Players in the United Kingdom will soon get a chance to make real wagers after sinking a battleship, knocking a character off a perch, or playing a word worth a triple-word score.
In Mexico City, Merkur Gaming is testing a slot machine that has players sit inside a cozy, futuristic-looking orb much like sensory heavy arcade video games.
It’s all part of a push to offer more skill-based, social games to attract younger players while retaining more traditional games for women in their 50s and 60s — the most lucrative players.
For them, the allure of slot machines has been simple. Pull the handle or press a button, hear lots of noise and watch excitedly as the reels come to a stop, often so close to a big win that players can’t wait to try again.
That’s not enough for a younger generation that grew up on fast-paced video games. The industry is looking to attract them with games similar to ones they’re already used to playing.
At a recent convention of casino game makers in Las Vegas, Edvard Toth, studio head for California-based Gamblit Gaming, sat in front of a four-sided touch-screen table showing how a flick of his finger could launch a virtual slingshot sending a puppy clad in a police uniform flying toward a zombie cat.
“This is a slot machine that doesn’t look like a slot machine,” he said.
The company strategy aims to appeal to players 21 to 45 who will recognize the games it wants to bring to U.S. casinos — Lucky Words (think Scrabble), Police Pooches (like Angry Birds), Dreadnaught (like Battleship) and Raze (think Risk).
All were on display at the annual G2E Global Gaming Expo.
To meet regulatory rules, the new titles must be as much a game of chance as a traditional slot machine — a requirement that makes it difficult to design a game that includes an element of skill.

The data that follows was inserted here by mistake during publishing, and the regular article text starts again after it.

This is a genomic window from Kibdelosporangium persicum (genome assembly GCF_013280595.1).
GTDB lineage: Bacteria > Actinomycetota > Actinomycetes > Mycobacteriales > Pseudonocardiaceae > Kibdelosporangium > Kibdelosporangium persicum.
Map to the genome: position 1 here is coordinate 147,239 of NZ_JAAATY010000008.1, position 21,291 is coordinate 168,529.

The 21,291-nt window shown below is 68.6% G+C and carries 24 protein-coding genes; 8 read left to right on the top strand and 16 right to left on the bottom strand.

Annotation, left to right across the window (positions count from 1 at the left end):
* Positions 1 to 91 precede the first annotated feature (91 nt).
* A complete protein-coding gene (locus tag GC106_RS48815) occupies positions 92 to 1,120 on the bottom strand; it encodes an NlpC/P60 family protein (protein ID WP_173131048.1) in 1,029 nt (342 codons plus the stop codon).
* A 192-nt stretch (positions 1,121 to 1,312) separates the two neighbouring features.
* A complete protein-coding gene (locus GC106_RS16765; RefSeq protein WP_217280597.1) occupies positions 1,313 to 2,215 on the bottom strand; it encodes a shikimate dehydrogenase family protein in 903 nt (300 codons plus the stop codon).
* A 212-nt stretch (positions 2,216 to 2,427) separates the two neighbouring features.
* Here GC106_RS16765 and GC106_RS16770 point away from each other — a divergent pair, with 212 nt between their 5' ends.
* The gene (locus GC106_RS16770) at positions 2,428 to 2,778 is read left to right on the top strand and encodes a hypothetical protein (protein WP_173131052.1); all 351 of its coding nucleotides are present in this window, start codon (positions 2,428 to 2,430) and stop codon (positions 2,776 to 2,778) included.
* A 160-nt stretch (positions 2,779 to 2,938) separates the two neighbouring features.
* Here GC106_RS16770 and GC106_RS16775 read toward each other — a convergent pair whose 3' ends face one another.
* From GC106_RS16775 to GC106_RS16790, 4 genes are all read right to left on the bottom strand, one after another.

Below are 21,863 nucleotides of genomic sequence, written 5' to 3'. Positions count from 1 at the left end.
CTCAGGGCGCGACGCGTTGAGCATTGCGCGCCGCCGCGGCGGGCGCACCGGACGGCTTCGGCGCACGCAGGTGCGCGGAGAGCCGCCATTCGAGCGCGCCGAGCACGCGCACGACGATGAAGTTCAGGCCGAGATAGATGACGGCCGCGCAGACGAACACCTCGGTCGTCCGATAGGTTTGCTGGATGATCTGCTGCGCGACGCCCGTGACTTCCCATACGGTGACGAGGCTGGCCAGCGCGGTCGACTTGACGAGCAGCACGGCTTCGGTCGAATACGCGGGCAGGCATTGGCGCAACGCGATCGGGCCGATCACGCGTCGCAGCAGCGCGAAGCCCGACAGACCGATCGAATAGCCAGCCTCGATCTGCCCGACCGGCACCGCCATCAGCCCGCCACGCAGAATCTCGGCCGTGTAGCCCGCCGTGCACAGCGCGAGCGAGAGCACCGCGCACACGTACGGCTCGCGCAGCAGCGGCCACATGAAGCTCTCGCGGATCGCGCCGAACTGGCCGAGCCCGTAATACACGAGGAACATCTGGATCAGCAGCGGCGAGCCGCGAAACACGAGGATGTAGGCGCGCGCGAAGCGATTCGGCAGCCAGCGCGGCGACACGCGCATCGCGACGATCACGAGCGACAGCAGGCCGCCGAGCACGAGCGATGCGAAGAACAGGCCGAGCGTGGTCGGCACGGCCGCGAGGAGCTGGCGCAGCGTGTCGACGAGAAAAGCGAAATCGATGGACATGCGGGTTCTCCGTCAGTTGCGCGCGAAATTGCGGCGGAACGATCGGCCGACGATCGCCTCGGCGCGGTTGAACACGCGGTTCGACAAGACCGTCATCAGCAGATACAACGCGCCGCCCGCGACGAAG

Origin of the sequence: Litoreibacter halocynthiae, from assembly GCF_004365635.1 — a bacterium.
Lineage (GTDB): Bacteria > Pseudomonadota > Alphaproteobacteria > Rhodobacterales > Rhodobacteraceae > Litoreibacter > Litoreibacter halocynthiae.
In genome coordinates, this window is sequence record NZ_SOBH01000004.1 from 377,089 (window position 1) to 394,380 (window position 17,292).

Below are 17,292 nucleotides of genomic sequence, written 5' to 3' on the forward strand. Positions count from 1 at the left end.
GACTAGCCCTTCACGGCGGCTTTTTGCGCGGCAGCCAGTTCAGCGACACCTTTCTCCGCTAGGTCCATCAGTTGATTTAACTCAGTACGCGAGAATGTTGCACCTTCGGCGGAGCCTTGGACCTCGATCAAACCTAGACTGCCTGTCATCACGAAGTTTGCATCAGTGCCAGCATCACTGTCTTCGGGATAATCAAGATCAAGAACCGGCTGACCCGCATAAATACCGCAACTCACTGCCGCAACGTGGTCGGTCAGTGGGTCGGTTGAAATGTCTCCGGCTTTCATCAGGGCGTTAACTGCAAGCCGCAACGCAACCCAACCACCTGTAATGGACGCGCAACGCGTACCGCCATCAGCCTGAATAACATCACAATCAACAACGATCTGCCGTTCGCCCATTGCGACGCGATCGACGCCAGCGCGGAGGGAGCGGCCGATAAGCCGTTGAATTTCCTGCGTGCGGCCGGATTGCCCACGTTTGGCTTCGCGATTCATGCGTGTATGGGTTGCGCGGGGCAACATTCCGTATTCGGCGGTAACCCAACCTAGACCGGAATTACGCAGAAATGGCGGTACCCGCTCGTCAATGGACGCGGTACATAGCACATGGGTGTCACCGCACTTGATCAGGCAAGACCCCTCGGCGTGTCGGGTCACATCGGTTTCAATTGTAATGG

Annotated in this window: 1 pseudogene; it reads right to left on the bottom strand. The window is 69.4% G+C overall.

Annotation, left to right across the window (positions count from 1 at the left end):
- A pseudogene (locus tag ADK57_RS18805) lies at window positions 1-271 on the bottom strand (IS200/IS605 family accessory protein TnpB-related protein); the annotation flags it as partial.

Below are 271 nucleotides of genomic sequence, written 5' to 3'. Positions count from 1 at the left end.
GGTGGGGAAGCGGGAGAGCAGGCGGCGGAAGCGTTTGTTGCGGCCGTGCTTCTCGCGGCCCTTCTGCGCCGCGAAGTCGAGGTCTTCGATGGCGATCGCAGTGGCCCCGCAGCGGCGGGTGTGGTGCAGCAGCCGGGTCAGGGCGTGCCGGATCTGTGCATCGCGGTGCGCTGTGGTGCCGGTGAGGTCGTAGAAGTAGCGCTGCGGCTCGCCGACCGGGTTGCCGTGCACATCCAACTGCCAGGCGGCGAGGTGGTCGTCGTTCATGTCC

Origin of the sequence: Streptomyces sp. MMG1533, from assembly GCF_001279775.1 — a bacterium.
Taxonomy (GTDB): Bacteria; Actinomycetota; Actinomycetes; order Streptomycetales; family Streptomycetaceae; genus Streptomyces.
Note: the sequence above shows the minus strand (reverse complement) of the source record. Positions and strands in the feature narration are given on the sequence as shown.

In the case of Gamblit games, mastering one of the more skilled challenges doesn’t win a bet but instead triggers the spin of a reel or wheel, or a roll of dice for a chance at real money.
Slot machine makers have tried to insert skilled games into traditional slot machines before, Toth said. But it’s akin to sticking a slot machine inside the classic video game “Call of Duty” and expecting his grandmother to like it, he said.
Gamblit is cleared to offer its games in the United Kingdom, where real money will eventually be wagered. The company is licensed in Nevada but will still need regulators to sign off on the technical side of its games once if it gets a U.S. casino order.
Traditional slot machine makers don’t necessarily see a young gamer when they design new games. Jean Venneman, vice president of product licensing for Bally Technologies, sees 52-year-old women as the most coveted players.
“I try to find things that are classic and current,” she said.
With that in mind, makers of more traditional slot machines are offering models with themes incorporating reality TV shows, 1970s superheroes and 1990s sitcom characters.
At the expo, Bally introduced games featuring Lynda Carter’s “Wonder Woman” and the cast of “Friends.”
“We were a little concerned at first that the show was too dated,” Venneman said of “Wonder Woman.” But the footage was spruced up and she said the resurgence of superhero popularity has led her to believe it will be a hit with her target audience.
Joey Sanchez, slot manager for the Northern Edge tribal casino in New Mexico, gave Bally’s “Duck Dynasty” game a try at the expo. He said he’s still genuinely surprised when he sees who is playing the 750 slots at his tribe’s casino.
“You’re trying to please everybody,” he said.